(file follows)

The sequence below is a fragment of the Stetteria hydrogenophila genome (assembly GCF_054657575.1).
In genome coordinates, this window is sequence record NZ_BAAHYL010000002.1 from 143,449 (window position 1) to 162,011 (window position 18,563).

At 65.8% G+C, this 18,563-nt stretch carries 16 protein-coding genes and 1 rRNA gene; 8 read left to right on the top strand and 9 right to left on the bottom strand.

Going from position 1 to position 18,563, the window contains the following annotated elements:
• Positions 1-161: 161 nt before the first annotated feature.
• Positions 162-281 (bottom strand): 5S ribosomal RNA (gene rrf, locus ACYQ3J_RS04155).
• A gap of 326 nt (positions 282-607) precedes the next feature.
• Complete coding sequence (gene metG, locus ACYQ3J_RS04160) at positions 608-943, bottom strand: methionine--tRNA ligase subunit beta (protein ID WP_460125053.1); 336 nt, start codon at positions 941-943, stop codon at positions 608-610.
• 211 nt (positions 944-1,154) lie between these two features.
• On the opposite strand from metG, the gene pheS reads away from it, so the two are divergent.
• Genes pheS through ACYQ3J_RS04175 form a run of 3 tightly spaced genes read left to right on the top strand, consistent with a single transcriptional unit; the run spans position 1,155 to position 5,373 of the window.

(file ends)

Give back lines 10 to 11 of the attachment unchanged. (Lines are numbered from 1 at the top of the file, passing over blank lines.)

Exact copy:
• On the opposite strand from metG, the gene pheS reads away from it, so the two are divergent.
• Genes pheS through ACYQ3J_RS04175 form a run of 3 tightly spaced genes read left to right on the top strand, consistent with a single transcriptional unit; the run spans position 1,155 to position 5,373 of the window.